Back Packs

PRINCIPLES AND RULES

BASIC RULES OF THE BACKPACK

Here are some rules on the backpack.  The backpack featured here is the Arc’teryx Tango II.  I picked it because I feel that the shape of this backpack is the ideal.  I don’t have one (FAR too expensive) but it allows for the obeying of most of my rules.

Let’s look at that in a diagram:

SIDE VIEW

As you can see, I try to keep the heaviest things on the bottom (red), the second heaviest just above it (orange) and the third heaviest on the top (yellow).  The lightest objects go on the outside (light green).  In a perfect world, this would be a durable, airtight sack of helium.  The other rule is that As the load gets higher, I keep it closer to my back.  A lot of backpacks will have fastener straps on the inside just opposite of where your back would be.  The reason for this is to fasten the heavier objects closer to your center of gravity.

The hip belt/strap rides along the top of your hips so most of the red should be above your hips, just opposite of the lower back.

LOOKING FORWARD FROM THE BACK

Again, heaviest at the bottom (red), the next (orange) just above it, and the lightest of the heavies above that.  The distribution forms more of a pyramid.  Don’t put the heavy stuff away from your center line if possible.  Just think of an object that would be the most stable (like a cone sitting on its circular base) and realize the rules of stability that govern that, also govern you.  Also remember that half of the cone (cut vertically) is you.

Debate Point: Weight on shoulders or hips?
Now this is a debate I’ve heard from time to time, and judging from my diagrams I’m sure you know which side I stand on this issue.  Let me ask a basic question.  Which part of your body was designed to carry weight?  The shoulder or the hips?  There you go.

Should my pack have a frame that keeps a gap between my back and the bag?
Depends on the terrain.  I’ve felt that the gap is more essential if in a hot and humid terrain like the tropics where it can get pretty miserable.

PRODUCT REVIEW

FOX OUTDOOR ADVANCED 3 DAY COMBAT PACK

For those wanting outdoor life on the cheap, sometimes the most ideal gear is not available to you.  This is definitely me as well, so I decided to get a Fox Outdoor 3 Day Combat Pack.  Going at about $75, it seemed to be the cheapest, good quality backpack I could get that was not an ALICE pack (which can go for about half that price).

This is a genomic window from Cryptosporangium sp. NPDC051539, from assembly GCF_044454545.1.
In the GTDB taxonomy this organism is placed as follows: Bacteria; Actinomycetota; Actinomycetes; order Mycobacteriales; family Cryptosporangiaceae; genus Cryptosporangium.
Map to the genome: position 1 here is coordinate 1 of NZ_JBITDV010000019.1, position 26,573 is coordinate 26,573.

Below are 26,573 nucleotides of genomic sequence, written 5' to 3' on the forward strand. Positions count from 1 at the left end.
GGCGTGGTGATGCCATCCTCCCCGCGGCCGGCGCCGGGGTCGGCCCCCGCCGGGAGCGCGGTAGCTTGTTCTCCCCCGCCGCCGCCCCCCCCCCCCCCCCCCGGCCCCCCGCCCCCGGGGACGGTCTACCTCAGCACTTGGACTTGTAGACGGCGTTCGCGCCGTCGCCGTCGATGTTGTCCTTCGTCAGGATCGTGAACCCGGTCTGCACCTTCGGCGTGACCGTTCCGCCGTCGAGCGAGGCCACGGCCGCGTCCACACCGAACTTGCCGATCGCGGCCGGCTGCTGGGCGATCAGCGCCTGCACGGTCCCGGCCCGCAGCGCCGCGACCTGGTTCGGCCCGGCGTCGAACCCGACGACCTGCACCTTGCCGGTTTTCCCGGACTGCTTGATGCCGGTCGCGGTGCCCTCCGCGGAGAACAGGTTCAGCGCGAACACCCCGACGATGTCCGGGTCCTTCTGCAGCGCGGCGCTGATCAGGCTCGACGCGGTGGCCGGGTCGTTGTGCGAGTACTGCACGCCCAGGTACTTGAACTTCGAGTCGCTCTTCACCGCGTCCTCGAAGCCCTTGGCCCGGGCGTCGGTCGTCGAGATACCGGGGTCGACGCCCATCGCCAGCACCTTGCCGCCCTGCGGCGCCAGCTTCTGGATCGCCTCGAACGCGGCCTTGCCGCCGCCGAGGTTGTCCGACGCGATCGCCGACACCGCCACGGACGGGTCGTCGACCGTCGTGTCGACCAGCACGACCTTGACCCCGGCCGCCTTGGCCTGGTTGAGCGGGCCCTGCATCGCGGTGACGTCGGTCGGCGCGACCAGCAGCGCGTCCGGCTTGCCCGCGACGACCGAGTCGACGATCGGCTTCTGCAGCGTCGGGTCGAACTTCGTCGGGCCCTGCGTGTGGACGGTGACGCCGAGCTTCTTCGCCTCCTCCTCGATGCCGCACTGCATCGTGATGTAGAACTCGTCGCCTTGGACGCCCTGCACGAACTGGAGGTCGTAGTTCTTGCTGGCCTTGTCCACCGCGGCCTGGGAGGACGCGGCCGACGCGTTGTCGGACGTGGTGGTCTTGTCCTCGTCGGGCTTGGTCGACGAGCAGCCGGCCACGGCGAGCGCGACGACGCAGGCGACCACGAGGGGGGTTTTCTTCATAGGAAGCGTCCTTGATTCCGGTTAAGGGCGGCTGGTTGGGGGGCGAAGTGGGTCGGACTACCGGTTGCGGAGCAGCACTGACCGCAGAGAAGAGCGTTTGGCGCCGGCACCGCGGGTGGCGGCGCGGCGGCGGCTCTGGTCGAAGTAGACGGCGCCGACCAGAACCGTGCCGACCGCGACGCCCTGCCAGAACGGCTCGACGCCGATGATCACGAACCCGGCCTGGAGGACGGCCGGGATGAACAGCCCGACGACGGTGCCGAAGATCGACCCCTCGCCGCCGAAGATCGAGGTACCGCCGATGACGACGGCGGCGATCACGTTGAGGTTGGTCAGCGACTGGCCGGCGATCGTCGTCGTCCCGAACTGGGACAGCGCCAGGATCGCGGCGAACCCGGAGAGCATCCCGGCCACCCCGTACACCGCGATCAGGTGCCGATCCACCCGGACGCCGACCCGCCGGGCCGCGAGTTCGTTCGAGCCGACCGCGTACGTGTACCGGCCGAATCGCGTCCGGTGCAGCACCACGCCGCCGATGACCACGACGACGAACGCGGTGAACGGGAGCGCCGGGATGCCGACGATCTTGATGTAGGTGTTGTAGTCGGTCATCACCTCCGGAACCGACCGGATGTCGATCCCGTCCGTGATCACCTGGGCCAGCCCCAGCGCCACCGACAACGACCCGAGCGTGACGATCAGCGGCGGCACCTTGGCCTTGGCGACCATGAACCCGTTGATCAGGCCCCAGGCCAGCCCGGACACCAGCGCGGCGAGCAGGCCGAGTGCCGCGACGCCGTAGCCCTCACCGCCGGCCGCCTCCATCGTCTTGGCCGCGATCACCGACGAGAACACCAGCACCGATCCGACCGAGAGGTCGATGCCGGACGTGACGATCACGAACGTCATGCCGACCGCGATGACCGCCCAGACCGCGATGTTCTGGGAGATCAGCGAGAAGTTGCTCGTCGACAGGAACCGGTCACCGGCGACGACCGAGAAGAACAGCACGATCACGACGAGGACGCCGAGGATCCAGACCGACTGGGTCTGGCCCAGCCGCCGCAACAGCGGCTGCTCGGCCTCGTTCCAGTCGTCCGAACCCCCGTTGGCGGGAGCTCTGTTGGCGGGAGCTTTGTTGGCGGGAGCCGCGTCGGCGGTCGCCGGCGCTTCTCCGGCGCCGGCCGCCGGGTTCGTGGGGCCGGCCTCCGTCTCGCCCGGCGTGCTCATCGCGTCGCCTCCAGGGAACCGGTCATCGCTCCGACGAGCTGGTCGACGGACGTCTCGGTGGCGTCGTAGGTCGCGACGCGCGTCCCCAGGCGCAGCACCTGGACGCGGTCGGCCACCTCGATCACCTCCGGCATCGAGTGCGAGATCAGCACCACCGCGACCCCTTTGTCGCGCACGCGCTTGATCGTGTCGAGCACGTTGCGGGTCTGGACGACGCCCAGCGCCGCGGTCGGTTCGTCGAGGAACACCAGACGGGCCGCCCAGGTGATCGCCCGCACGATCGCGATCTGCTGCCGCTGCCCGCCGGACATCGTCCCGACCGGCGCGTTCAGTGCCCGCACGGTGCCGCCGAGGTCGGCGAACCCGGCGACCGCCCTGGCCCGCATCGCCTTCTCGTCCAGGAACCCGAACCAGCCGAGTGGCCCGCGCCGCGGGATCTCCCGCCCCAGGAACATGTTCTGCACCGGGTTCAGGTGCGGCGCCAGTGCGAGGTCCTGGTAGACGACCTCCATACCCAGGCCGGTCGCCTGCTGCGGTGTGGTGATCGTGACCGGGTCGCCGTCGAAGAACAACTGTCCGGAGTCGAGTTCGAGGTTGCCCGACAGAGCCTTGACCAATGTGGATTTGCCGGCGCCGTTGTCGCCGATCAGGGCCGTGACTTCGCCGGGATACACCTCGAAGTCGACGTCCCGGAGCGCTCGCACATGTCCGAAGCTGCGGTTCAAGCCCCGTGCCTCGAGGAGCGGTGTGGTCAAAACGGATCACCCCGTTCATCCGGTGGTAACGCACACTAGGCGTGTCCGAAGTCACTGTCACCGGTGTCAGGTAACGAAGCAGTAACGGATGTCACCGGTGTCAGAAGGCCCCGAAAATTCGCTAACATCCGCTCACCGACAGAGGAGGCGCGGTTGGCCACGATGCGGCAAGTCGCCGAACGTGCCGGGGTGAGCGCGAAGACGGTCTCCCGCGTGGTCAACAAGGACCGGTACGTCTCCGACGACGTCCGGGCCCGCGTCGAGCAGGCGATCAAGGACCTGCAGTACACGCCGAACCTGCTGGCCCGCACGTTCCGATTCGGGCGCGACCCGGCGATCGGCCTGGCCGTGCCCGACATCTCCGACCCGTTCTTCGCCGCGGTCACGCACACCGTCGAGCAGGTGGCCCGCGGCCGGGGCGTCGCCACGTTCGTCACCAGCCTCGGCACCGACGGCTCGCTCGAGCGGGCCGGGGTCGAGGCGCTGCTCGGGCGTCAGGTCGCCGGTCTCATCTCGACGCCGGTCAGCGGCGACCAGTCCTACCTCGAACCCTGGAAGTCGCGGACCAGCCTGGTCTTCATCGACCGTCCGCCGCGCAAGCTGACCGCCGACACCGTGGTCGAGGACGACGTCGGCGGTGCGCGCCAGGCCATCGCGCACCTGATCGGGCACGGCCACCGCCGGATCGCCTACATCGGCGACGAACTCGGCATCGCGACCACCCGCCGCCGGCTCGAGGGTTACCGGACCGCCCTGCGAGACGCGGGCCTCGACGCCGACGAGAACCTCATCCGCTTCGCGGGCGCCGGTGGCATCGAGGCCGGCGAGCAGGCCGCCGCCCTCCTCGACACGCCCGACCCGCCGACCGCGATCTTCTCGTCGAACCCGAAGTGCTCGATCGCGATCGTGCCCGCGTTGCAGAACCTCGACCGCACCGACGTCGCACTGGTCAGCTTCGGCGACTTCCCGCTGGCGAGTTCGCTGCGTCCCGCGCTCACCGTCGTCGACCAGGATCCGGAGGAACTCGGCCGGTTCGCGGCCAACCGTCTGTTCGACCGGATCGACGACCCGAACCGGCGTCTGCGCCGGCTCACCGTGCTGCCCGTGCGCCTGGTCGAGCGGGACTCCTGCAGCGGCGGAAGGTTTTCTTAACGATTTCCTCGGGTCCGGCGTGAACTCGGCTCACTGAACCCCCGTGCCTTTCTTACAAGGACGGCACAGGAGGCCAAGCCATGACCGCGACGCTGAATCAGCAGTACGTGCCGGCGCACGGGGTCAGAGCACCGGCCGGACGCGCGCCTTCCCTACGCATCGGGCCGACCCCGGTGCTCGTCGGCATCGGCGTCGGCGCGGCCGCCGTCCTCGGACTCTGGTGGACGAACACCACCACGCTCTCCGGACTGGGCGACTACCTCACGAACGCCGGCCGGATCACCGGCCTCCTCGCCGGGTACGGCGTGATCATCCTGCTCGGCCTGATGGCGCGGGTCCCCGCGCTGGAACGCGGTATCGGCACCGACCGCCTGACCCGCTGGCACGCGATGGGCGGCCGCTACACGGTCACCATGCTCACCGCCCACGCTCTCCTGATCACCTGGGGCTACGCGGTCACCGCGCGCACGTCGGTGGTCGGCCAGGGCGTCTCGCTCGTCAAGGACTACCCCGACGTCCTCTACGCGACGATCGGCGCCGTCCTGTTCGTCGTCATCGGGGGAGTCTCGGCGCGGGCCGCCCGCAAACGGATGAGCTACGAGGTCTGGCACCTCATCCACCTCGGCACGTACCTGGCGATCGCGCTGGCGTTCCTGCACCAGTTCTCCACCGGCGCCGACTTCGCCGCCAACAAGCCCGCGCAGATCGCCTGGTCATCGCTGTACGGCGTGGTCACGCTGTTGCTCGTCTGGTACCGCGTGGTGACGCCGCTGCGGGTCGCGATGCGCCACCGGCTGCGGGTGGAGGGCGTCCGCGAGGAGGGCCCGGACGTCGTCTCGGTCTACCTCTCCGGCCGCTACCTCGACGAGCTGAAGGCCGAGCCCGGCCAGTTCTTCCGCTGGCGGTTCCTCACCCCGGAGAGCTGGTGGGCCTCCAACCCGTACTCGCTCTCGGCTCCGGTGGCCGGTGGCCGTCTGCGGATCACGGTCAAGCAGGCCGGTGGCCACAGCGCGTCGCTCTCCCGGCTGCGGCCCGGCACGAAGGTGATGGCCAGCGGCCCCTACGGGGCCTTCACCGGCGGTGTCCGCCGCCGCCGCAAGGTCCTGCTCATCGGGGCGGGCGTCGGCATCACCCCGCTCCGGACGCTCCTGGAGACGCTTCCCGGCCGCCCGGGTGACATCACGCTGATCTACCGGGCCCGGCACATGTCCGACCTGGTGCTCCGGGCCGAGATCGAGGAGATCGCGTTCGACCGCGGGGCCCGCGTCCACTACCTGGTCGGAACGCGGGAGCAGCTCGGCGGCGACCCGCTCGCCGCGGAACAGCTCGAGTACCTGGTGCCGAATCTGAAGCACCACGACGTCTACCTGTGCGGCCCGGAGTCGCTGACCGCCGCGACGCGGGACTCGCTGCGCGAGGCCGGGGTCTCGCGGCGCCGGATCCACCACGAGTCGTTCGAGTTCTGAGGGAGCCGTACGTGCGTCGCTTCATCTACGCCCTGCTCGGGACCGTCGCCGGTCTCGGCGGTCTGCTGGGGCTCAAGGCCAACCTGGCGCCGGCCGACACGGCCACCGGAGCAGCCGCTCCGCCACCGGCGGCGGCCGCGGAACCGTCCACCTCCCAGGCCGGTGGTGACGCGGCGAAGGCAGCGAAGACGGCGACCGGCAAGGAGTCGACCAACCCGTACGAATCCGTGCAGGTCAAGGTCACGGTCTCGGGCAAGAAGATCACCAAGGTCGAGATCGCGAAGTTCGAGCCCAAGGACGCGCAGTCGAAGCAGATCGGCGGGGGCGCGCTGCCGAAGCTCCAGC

It’s certainly one of the bigger three day assault packs out there.  At 22″ x 17″ x 11″ it’s more than capable of carrying supplies that will not only last you three days, but even a week.

QUALITY AND DESIGN
Unfortunately, you do get what you pay for, and being half the price of bags of its equivalent, sometimes this shows.  For example, the stitching and construction quality itself is not top of the line and definitely not Mil-Spec.  You have to take good care of it.  If you yank on a strap while the bag is fully loaded, you’ll damage the stitching that connects it to the bag.  This is definitely a handle with care item.  The weight distribution of the pack is also less than ideal, so loads feel heavier than they really should.  That is probably the biggest weakness of this pack.
I’ve read a lot of reviews going on about the poor quality of the construction.  I agree to an extent, but some have claimed that the zippers came right off and the fabric just started ripping to shreds.  Either there is a huge quality consistency problem (where I just happened to luck out and get a half decent one) or they’re just not taking care of a cheap piece of equipment well enough.  Most of these reviewers emphasize that it’s made in China, but I’m pretty sure many of their favorite brands and models are as well.

HIGH POINTS
The good news is that as long as you don’t start to exceed 40 lbs this bag seems to do its job quite well.  And the two advantages it does have over ALICE packs are the MOLLE loops (for canteens and IFAKs) and large pocket openings for ease of access.

VERDICT
Although it’s not a case of “avoid at all costs” I am somewhat hesitant to recommend it to people because of the number of bad things I’ve heard about it and because of it’s very poor weight distribution.  However, I have been able to make it work for me with a little effort and care.  Although this is not a pack I’d bring to war, it is something I would bring to a long weekend hike and camp out.
I would say that it is inferior to an ALICE pack in most ways except that access to items are much easier with this pack than on most ALICE packs.

2 Responses to Back Packs

  1. Ryvyan says:

    Actually I’d say put the heaviest stuff towards the centre where it would lie around your torso area and not the hip. Bringing up the centre of gravity reduces the sensation of the item being heavy. Maybe it is just me.

  2. Ryoga-kun says:

    Torso as in which part?
    I keep it low. The reason is that after miles and miles of marching, I feel that when the weight is placed high, it taxes the abs and back muscles more than it should.

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